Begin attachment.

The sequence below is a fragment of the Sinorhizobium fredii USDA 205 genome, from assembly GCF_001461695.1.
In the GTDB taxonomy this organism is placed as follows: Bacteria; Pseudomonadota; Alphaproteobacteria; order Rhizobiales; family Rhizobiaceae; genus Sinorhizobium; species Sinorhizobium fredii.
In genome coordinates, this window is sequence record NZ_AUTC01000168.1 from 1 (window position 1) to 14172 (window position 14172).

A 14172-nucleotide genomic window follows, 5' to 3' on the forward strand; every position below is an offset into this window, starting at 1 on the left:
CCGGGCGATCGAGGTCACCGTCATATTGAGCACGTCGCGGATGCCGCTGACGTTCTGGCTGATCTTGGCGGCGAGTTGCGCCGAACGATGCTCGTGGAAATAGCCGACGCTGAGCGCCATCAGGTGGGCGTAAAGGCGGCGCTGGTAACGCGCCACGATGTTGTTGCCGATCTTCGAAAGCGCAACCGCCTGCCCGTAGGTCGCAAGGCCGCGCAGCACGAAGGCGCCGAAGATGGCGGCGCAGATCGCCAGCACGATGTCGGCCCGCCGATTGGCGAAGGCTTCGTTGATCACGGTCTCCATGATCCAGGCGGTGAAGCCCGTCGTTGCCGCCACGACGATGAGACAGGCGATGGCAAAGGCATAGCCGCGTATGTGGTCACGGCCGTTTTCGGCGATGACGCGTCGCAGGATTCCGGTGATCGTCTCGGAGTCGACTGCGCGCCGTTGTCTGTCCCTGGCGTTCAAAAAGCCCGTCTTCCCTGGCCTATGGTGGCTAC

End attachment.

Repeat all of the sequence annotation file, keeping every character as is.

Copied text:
The sequence below is a fragment of the Sinorhizobium fredii USDA 205 genome, from assembly GCF_001461695.1.
In the GTDB taxonomy this organism is placed as follows: Bacteria; Pseudomonadota; Alphaproteobacteria; order Rhizobiales; family Rhizobiaceae; genus Sinorhizobium; species Sinorhizobium fredii.
In genome coordinates, this window is sequence record NZ_AUTC01000168.1 from 1 (window position 1) to 14172 (window position 14172).

A 14172-nucleotide genomic window follows, 5' to 3' on the forward strand; every position below is an offset into this window, starting at 1 on the left:
CCGGGCGATCGAGGTCACCGTCATATTGAGCACGTCGCGGATGCCGCTGACGTTCTGGCTGATCTTGGCGGCGAGTTGCGCCGAACGATGCTCGTGGAAATAGCCGACGCTGAGCGCCATCAGGTGGGCGTAAAGGCGGCGCTGGTAACGCGCCACGATGTTGTTGCCGATCTTCGAAAGCGCAACCGCCTGCCCGTAGGTCGCAAGGCCGCGCAGCACGAAGGCGCCGAAGATGGCGGCGCAGATCGCCAGCACGATGTCGGCCCGCCGATTGGCGAAGGCTTCGTTGATCACGGTCTCCATGATCCAGGCGGTGAAGCCCGTCGTTGCCGCCACGACGATGAGACAGGCGATGGCAAAGGCATAGCCGCGTATGTGGTCACGGCCGTTTTCGGCGATGACGCGTCGCAGGATTCCGGTGATCGTCTCGGAGTCGACTGCGCGCCGTTGTCTGTCCCTGGCGTTCAAAAAGCCCGTCTTCCCTGGCCTATGGTGGCTAC